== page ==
Why should taxpayers bail-out millionaire bankers, and what should we force them to give back in return? Those are natural questions but not the only ones. We should also ask whether taxpayers will profit, directly or indirectly, from spending money to shore up the banking system. The answer is “yes”. The system is close to collapse, and the consequences of collapse would be misery for Main Street. Profitable businesses and creditworthy consumers would suffer.
That's not to say we don't need to take a hard look at our current financial system and the regulations it operates under. But this will take some time to do it right. What's most needed after the bailout is a commission to look into the whole subprime meltdown and the resulting credit crunch and propose the necessary revisions to our current system. But that's the next stage. Right now we need to get the bailout right.
Capital markets clearly need better regulation but policymakers should guard against unintended consequences. Markets are places of trial and, very frequently, error. Their genius is not perfect efficiency, but the rewarding of success and the weeding out of failure. No better alternative has ever presented itself.
This is a difficult time to defend free markets. Nevertheless they must be defended, not only on their matchless record when it comes to raising living standards, but on the maxim that it is wise to let adults exercise their own judgment.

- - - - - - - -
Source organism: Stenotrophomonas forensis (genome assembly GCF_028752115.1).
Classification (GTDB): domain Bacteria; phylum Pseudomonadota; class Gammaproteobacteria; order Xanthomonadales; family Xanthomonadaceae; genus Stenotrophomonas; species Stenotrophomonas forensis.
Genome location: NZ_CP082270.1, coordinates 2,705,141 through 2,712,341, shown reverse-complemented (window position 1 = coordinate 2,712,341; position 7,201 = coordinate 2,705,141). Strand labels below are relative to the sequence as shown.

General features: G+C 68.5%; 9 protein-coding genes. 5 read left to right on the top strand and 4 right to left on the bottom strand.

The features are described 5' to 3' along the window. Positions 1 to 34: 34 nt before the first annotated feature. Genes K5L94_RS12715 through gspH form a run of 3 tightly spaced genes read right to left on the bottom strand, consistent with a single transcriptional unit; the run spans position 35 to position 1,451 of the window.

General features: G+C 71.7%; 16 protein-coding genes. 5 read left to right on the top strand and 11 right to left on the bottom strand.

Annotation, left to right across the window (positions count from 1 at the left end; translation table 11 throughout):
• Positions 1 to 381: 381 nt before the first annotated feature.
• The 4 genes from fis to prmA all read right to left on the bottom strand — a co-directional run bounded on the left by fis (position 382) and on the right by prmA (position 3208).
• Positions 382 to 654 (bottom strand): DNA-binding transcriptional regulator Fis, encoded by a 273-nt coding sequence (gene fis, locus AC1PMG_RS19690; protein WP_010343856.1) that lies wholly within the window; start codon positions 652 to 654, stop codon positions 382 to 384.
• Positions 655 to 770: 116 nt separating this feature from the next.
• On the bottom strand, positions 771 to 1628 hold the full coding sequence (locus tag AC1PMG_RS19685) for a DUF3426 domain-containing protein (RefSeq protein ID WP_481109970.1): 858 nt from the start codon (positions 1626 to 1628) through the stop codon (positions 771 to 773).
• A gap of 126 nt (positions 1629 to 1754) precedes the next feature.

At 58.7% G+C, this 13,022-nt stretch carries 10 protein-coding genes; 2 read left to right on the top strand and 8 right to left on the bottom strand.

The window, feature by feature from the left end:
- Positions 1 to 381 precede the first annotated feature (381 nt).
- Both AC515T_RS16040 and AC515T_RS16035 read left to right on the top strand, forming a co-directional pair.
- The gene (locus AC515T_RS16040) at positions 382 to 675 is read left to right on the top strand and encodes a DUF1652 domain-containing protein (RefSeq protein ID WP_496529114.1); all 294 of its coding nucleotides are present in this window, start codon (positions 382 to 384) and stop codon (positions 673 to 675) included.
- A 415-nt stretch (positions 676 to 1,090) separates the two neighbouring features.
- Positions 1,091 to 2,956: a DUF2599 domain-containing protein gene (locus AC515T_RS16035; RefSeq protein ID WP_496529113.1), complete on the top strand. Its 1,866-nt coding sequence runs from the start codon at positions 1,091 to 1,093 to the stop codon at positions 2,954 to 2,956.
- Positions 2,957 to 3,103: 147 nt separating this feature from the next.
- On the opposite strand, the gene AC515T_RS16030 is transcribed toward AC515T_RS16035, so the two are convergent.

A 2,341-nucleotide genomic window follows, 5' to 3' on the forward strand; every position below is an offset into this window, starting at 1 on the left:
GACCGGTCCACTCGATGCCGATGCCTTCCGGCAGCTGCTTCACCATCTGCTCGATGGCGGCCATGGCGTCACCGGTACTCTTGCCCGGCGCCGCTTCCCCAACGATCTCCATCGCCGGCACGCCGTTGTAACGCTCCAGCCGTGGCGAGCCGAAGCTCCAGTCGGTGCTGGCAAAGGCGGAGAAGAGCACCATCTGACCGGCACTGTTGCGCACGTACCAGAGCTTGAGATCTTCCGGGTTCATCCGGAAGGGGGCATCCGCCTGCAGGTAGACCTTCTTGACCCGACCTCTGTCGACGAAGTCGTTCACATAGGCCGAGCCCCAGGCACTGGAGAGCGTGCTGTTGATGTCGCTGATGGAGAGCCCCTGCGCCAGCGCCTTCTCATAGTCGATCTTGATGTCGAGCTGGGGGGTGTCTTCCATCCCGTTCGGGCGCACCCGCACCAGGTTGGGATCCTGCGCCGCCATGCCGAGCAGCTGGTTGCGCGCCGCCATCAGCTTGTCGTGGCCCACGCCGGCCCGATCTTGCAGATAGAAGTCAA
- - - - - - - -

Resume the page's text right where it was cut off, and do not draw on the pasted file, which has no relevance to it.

Sunday, September 28, 2008
Lobbyists are a part of how Washington works. That's a good thing, because what lobbyists mostly represent is information. With Washington regulating the smallest details of our lives (Congress recently outlawed the traditional lightbulb, but the prohibition won't kick in for a few years), it needs to understand how what it is doing will affect US businesses, the jobs they provide and individual consumers. Although Members of Congress have staff, and some supporting agencies such as the Library of Congress and the Government Accountability Office, they don't have nearly enough information to do the job without a lot of bad, unintended consequences.